Re: bullying behavior
From: Sharon Villines (
Date: Fri, 12 Jun 2020 09:28:59 -0700 (PDT)
On Fri, Jun 12, 2020 at 8:40 AM CJ Q <homeschoolvideo [at]> wrote:

> I appreciate your help since some of our children are hurting and all the
> parents are having a hard time getting along right now (and are hurt too)


1. Two grandchildren I was caring for part of each day were in frequent 
conflict. One was (always) the aggressor and the other (always) crying. My 
automatic response was to comfort the crier and scold the aggressor. One day it 
(finally) occurred to me if people act the way they feel, that the aggressor 
was feeling aggressed upon whether I saw it or not. I started responding to her 
as if she was crying instead of misbehaving. It not only worked but she 
confirmed the whole dynamic. She understood it but wasn’t able to change MY 

2. Another child I had spent considerable amounts of time with was having 
difficulty in school. He was very bright and at my house frequently worked in 
workbooks, had drawing projects, and listened to and played music. He played 
well with others. He was focused and happy. When he was of school age, he was 
enrolled in a bilingual Montessori school and placed in a classroom with 
children above his age because he was so smart and knew so much. The school was 
very permissive and the children encouraged to be free spirits. 

Things didn’t go well at all — he disrupted in the classroom by interfering 
with the work of others and didn’t focus on his own projects. This went on for 
several years as his parents supported the bi-lingual, bi-cultural environment. 
He was finally diagnosed as ADHD and enrolled in a more structured private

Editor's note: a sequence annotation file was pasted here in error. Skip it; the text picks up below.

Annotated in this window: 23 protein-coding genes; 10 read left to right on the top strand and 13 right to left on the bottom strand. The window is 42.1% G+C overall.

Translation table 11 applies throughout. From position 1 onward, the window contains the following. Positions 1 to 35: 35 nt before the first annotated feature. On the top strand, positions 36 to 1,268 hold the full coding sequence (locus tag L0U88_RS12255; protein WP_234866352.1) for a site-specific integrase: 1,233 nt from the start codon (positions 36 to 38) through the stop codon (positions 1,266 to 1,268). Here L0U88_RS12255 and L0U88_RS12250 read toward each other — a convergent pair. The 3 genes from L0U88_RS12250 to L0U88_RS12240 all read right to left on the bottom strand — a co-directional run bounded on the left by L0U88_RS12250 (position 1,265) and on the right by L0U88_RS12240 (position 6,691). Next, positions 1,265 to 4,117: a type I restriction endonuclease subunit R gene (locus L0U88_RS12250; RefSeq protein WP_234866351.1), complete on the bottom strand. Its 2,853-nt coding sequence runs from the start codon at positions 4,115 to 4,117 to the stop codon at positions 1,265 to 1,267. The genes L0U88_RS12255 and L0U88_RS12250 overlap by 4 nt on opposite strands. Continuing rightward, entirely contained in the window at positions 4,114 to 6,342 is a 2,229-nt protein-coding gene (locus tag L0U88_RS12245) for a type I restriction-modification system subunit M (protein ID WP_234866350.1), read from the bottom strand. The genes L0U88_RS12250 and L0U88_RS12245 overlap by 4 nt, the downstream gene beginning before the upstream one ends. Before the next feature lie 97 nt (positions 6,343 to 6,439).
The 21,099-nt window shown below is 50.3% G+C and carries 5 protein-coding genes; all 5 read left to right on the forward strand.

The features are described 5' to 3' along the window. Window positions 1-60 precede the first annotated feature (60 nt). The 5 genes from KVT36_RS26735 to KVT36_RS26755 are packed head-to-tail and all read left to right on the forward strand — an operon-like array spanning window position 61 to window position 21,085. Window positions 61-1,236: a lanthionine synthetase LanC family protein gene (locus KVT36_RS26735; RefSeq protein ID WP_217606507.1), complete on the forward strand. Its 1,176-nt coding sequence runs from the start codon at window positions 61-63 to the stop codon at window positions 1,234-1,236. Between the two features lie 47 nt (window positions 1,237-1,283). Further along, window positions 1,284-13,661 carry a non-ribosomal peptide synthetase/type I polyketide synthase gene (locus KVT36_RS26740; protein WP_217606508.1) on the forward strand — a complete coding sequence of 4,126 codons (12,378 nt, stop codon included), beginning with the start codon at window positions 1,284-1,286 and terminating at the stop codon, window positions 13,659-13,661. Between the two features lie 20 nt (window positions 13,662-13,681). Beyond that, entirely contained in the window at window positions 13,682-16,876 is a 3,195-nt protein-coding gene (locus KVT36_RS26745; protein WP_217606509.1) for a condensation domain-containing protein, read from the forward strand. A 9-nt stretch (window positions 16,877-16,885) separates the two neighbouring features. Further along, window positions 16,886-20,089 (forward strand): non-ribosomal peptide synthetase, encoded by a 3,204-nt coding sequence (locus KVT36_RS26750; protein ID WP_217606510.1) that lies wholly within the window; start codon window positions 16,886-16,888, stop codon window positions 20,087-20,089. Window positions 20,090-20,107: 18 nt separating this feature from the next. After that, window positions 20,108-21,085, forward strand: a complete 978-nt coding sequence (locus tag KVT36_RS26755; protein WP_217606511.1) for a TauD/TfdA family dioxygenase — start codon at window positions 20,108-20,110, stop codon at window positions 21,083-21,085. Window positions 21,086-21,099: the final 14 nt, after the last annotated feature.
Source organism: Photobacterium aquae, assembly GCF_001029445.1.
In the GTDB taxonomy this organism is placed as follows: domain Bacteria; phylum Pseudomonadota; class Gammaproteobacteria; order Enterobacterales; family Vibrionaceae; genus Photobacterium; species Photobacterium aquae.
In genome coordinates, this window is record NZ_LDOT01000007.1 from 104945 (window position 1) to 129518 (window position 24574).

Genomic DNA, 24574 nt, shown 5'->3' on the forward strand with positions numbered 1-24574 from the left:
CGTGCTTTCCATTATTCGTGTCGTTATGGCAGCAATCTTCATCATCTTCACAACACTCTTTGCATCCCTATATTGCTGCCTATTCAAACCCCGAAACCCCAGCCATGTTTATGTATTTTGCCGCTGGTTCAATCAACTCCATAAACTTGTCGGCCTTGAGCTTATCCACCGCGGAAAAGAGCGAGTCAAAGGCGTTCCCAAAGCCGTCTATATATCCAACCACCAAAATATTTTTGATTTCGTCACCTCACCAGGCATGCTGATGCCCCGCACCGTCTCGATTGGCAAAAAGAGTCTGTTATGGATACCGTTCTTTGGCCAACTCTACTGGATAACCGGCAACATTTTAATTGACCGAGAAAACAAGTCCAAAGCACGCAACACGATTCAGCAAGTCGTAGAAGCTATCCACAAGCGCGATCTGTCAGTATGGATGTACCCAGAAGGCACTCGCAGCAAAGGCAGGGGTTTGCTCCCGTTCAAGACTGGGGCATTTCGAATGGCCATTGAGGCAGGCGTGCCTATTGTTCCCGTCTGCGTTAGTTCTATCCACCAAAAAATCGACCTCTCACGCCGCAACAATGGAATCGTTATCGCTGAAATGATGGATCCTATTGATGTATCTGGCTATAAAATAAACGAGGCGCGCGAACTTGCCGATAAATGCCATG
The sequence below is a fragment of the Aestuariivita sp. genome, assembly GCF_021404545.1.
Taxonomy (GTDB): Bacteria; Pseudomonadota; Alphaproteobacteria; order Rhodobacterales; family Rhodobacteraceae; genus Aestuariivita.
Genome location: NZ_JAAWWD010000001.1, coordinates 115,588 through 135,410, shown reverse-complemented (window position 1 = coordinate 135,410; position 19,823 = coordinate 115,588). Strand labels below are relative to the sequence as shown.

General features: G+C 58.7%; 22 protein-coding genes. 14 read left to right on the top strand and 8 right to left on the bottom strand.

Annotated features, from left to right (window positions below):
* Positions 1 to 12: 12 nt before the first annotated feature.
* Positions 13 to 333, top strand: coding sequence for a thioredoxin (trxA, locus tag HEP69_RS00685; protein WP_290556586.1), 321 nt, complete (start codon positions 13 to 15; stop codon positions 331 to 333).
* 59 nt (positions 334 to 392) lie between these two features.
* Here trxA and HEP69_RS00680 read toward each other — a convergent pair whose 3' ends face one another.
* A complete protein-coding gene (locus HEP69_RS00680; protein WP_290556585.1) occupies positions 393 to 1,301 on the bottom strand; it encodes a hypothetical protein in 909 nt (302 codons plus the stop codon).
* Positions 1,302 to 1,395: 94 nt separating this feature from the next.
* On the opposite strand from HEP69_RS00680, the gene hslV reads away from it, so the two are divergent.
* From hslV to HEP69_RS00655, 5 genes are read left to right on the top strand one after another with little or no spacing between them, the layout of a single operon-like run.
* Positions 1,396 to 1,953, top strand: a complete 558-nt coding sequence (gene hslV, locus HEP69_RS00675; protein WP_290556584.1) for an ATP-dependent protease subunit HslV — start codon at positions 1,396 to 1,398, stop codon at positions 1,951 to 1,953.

school that had experience with such problems. The diagnosis never made sense 
to me. He was not ADHD.

After he had been in the new school for a few months and was happy there, I 
asked him why the new school was better. He said, Because I don’t have to 
decide every morning what I want to do. We have a schedule and we all know 
what’s next. He was now part of a group that did things together. The day was 
predictable and inclusive. He was even better a few years later then they 
entered him in a new school at a lower grade. As one of the older students 
instead of by far the youngest, he suddenly became a social star.


Thus, I think there might be ways to shape the behavior of the bullying and 
abusive kids without telling them how to behave. That just irritates the 
parents who think kids will be better people if they learn all life’s lessons 
the hard way and anti-social behavior means they are expressing their own true 
nature and developing independence and strength.

Explaining behavior, reactions, feelings, etc., to them might work better. 
Schedule some supervised and structured group activities where they learn how 
to enjoy being part of a group. Focus on the feelings of the aggressors and at 
least as much as those of the criers.

Sharon Villines, Historic Takoma Park, Washington DC 
Where all roads lead to Casablanca

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